Klaus Deutsch

Klaus Deutsch

Dr. Klaus Deutsch is currently Senior Economist with Deutsche Bank Research. He joined Deutsche Bank in July 1996 as an economist in the unit on Economic and Banking Policy, European integration in the headquarters in Frankfurt. After a one-year exchange stint with the Federal Chancellery in 1999/2000, he founded and has directed the office of DB Research in Berlin. Since 2000, he ran more than 120 events (seminars, workshops, lectures) on a broad range of topics for the political audience in the capital, frequently hosting politicians and senior public officials. He also covers government and regulatory affairs for Deutsche Bank in Germany. Dr. Deutsch received his education in political science and economics from the Free University of Berlin (diplomas in 1990 and 1992, doctorate in 1995) and spent a year as a Fulbright exchange student at George Washington University, Washington, DC, in 1988/89. Dr. Deutsch has published or edited four books on economic policy and international trade and has published several dozens of research reports.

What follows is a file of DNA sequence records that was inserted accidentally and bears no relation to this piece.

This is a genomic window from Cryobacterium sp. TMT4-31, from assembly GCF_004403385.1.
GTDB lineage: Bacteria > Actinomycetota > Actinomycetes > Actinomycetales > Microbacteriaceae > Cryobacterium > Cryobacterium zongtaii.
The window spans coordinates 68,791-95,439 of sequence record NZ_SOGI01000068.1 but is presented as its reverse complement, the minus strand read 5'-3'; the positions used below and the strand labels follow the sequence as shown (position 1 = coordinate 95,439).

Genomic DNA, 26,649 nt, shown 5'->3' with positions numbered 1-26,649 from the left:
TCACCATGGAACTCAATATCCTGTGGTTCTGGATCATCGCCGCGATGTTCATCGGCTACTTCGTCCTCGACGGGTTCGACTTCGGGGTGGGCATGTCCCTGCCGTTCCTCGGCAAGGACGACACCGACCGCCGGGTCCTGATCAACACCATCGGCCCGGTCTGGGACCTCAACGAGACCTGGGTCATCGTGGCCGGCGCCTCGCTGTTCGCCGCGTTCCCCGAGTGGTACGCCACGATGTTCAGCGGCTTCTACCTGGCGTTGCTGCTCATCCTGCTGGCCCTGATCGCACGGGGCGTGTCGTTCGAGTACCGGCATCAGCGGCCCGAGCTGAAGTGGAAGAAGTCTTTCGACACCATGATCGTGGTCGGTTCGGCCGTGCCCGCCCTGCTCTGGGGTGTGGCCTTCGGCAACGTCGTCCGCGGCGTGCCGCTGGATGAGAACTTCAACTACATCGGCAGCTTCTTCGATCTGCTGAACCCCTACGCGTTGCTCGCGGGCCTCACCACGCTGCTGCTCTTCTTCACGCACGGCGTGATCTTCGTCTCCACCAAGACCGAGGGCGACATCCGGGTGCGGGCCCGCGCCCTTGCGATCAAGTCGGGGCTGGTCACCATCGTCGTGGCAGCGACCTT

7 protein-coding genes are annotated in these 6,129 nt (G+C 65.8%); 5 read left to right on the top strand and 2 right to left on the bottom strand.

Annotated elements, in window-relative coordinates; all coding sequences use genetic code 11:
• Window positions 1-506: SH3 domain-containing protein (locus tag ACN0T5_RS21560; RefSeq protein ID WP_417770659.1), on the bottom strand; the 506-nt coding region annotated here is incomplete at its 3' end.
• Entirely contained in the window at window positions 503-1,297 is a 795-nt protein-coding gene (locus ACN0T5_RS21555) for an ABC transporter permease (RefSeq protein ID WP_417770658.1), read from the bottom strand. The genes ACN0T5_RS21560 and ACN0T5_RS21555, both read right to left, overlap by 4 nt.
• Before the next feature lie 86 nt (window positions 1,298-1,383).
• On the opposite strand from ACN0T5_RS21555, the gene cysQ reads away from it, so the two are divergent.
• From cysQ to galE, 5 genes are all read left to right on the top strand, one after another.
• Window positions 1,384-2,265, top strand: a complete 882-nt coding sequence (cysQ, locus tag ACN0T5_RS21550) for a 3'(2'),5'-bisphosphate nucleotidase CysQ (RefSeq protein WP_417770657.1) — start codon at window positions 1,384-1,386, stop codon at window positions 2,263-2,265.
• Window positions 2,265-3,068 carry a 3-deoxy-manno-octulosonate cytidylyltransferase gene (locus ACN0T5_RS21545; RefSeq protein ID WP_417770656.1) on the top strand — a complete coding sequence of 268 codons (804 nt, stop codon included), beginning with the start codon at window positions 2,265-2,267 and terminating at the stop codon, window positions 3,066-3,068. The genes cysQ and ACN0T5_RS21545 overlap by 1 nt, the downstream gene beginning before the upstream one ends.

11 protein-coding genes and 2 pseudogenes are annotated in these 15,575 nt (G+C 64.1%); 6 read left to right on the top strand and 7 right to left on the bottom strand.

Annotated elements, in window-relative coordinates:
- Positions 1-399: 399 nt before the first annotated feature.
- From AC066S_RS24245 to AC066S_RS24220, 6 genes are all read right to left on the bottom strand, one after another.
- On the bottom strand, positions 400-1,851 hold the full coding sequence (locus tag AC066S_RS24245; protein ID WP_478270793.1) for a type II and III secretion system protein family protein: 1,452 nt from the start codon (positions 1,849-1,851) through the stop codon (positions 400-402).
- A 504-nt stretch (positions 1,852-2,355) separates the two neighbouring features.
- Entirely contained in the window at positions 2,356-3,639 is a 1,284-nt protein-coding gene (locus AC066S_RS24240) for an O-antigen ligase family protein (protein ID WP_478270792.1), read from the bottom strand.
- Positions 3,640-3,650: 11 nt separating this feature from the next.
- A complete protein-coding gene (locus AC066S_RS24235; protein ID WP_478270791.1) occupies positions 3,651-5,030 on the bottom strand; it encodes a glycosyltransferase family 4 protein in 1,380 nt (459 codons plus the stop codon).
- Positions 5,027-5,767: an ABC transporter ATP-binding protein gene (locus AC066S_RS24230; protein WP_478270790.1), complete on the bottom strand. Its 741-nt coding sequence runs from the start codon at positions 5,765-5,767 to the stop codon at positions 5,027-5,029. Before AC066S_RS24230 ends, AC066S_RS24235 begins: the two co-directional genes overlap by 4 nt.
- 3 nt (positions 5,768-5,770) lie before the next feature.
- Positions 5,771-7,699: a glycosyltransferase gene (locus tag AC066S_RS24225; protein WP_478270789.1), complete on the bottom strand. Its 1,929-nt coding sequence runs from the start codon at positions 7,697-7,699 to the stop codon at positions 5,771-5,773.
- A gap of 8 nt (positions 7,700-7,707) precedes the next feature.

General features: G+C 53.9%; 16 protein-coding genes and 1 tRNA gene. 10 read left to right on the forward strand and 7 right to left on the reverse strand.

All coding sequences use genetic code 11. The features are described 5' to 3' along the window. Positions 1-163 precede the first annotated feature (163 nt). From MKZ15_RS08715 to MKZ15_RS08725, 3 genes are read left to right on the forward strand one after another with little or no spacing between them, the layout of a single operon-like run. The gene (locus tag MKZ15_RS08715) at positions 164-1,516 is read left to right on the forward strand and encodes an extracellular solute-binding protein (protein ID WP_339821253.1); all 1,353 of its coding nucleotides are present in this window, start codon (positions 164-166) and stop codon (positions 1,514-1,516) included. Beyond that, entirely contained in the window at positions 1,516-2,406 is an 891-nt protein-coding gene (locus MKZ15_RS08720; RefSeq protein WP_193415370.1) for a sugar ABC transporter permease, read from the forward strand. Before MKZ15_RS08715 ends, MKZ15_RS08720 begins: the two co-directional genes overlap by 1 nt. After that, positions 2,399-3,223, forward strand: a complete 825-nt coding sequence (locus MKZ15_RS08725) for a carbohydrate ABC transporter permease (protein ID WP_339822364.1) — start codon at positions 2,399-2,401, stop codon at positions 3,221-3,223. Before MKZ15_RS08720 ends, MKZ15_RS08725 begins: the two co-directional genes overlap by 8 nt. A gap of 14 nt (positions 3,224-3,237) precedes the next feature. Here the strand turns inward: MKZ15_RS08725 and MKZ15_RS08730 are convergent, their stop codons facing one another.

Recent Content


The Potential Impact of German Elections

As Germany enters a national election year, the decisions made by voters when they reach the polls in November could have major effects not only for Germany, but for Europe …

Saying “Yes” to the euro in Germany: from piano to forte!

At any wedding celebration, the audience usually expects a loud and firm “Yes”. In European politics these days, Germany’s partners expect a loud and firm “Yes” to whatever proposal for …

Doha or Dada

Klaus Deutsch, Deutsche Bank Research, provides an analysis on the Doha Round in the World Trade Organization and what the consequences could be if the world’s major trading partners fail to reach any agreement before the talks will presumably end.

The Awakening of the East: Economic Development in the Eastern Federal States

In this Transatlantic Perspectives essay, Dr. Klaus Deutsch and Sascha Brok use the twentieth anniversary of the fall of the Berlin Wall as an opportunity to look at the development of the eastern states, and write that despite a rosy outlook, much work remains to improve economic conditions, especially when it comes to unemployment and overall quality of life.